Vachss has produced yet another insightful, enlightening work with his new Burke-series novel, Pain Management. The by-now infamous anti-hero/protagonist, Burke, greets this new book with yet another issue that will resonate with many readers on multiple levels--the concept that the war on drugs so beloved and embraced by the medical establishment and government alike, in actuality denies those suffering at the hands of interminably painful *terminal* illness without benefit of copious and much-needed old and newly experimental drugs due to the nonsensical idea that taking these drugs with abandon will only result in drug addiction. . . a strange proposition considering that individuals in this situation are more than likely going to face their makers any day now in any case. . .Vachss is known for writing with not only amazing knowledge and breadth of information, but entertaining while doing so, with dark humor, minimalist-style clipped sentences, that leave the reader alive with the prospect of what will come down the pike at the turn of the next page. . . although his subject matter is all inclusive of issues that are perhaps too directly hard-hitting for those not wanting to venture into the mean world of child sexual abuse, domestic violence, . . well, abuse of *any* kind, and would rather limit their diets to evening news snippets and mild conversations and move on to the rest of their lives, most readers and fans of Vachss' prose realize the import of these books. . .not only as a source of reading pleasure but, more importantly, an invaluable resource for enlisting those in the world population against the war on abuse, for children in particular, and anyone who is deemed defenseless. . . in this case, Pain Management scores highly, as do all of Vachss' preceding works of fiction. For the novice to Vachss' books, both his urban style and sophisticated level of humor might intimidate, but will surely bring the reader back for more. . And, for those inveterate Vachss' fans who await Burke's return to NYC, there is more than an intimation in Pain Management that that is precisely where his next book will take place, hopefully with his usual familial cohorts, and the always hard-edged streets of New York to keep the reader off-balance and panting in the race against whatever new villain(s) Vachss' conjures. The mere fact that the Burke series has endured for such lengthy period is nothing less than grand testament to its ineradicable nature to impart readers with more than just another book of crime fiction--it can anger, all the while displaying astonishing poignancy. . This book is yet another example of Vachss' uncanny ability to rope the reader in with headline-glowing issues, while maintaining unique intrigue and interest in characters and story alike.Was this review helpful? Yes NoThank you for your feedback. Report this reviewThank you, this review has been flagged.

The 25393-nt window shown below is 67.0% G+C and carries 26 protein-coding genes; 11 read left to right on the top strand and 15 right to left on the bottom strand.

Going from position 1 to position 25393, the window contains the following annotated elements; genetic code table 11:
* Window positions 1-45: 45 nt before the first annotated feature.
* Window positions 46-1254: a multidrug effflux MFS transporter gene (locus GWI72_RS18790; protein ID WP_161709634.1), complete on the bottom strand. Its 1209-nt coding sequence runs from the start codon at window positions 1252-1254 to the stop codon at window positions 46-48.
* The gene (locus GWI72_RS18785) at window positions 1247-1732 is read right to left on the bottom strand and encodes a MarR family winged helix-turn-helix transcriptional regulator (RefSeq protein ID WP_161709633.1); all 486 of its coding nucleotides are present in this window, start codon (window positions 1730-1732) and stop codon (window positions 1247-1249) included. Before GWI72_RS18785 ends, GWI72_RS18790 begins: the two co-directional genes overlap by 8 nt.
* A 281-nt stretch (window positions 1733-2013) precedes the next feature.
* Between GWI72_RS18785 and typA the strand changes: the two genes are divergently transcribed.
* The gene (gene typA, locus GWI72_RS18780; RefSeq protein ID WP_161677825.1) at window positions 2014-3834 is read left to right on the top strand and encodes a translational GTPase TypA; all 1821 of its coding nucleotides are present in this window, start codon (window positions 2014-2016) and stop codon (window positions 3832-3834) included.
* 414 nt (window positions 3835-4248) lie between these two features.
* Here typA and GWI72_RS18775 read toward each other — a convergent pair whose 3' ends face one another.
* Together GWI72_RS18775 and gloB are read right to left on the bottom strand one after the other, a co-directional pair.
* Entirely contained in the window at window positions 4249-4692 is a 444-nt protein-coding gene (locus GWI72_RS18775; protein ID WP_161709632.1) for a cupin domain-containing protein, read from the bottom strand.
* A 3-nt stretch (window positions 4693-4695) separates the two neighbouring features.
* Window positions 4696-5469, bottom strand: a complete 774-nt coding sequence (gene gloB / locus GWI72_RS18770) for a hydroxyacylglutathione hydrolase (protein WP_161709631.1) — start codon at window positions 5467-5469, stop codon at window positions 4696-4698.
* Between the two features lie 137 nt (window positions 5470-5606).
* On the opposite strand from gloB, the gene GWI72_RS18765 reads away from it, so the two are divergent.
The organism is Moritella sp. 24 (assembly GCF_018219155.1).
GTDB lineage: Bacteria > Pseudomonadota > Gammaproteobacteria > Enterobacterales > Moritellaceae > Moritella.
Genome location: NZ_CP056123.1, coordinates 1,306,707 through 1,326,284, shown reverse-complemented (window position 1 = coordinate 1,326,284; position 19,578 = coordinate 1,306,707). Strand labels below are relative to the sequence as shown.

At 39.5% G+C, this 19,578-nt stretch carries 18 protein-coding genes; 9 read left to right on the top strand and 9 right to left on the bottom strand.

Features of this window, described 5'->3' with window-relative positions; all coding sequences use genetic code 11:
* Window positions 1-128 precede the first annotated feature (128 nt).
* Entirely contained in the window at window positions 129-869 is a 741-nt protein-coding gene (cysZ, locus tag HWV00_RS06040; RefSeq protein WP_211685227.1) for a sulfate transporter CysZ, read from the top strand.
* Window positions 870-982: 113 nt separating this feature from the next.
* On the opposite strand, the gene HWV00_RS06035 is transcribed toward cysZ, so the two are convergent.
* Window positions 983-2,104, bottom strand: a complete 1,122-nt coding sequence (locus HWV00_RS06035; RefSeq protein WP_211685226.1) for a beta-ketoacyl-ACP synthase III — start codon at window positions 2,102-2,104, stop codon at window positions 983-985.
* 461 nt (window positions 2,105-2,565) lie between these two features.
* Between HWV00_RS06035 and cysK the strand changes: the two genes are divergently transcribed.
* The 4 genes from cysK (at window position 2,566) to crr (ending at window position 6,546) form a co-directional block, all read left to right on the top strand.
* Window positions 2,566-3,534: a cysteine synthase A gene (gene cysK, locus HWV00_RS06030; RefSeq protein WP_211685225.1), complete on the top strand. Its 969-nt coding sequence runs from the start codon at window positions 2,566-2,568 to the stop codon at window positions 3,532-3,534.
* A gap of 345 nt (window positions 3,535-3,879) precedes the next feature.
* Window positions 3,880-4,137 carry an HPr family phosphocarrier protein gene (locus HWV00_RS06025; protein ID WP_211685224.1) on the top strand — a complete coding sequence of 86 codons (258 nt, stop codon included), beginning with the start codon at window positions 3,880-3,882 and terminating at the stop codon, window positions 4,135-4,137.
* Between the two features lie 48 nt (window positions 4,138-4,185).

Posted November 30, 2001